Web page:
- Diabetes—Nearly 7 million women have been diagnosed with diabetes and another 3 million are undiagnosed.
Tips for your heart’s health:
- Stay physically active.
- Stop smoking, and avoid other people’s smoke if possible.
- Control high blood pressure and high blood cholesterol through exercise and diet.
- Cut down on fats, saturated fats, and salt in your diet.
- Make a commitment to reduce your weight if you are overweight.
Choose the following cardiovascular activities to keep your heart healthy:
- a brisk walk outside or inside a shopping mall with a friend
- take your pet for a walk
- garden when the weather allows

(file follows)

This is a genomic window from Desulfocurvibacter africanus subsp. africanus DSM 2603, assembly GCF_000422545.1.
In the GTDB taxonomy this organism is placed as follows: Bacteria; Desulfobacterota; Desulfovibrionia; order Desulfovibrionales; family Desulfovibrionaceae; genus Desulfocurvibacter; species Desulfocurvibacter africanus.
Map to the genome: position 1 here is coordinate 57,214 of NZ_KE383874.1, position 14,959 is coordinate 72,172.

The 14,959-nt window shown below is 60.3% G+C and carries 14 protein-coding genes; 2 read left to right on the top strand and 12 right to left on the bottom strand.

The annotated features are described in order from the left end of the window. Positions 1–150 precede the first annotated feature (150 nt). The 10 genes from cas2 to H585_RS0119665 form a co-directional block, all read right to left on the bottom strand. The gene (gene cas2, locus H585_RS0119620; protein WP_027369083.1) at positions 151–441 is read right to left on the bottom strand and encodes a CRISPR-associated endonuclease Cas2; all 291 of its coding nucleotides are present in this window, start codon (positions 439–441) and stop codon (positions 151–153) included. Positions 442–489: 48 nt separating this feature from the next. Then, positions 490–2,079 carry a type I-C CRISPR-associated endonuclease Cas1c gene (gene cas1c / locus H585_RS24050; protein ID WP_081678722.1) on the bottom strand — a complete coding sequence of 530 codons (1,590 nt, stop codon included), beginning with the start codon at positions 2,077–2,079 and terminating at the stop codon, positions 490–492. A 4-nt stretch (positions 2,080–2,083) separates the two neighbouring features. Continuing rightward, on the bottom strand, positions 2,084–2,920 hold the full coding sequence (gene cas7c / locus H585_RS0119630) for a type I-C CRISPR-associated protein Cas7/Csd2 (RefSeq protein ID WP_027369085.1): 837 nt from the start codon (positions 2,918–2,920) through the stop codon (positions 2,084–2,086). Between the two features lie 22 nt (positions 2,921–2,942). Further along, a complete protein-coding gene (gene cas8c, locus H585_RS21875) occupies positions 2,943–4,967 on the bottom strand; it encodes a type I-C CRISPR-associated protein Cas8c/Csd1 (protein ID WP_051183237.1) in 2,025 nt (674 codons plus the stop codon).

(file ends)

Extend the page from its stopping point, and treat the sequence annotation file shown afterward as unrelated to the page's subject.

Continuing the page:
- take up swimming
- bike indoors on a stationary bike or outdoors when weather is nice
- join a group exercise class
- walk on a treadmill or elliptical trainer
- jog or run indoors or outdoors
Some of the Benefits of Daily Physical Exercise
- Reduces the risk of heart disease by improving blood circulation
- Keeps weight under control
- Improves blood cholesterol levels
- Prevents Bone Loss
- Prevents and manages high blood pressure
- Counters anxiety & depression
- Helps delay or prevent chronic illnesses & diseases associated with aging and maintains quality of life and independence longer
Exercise is only one part of the story. It is most important we guard our hearts and meditate on God’s word daily. There is no electronic heart monitor to spiritually keep and protect the heart. That is why it is so important to stay in His word. He tells us in Proverbs 4:20-23 to listen to His words and never let them get away from us. He tells us to keep them in our hearts and they will give life and health to anyone who understands.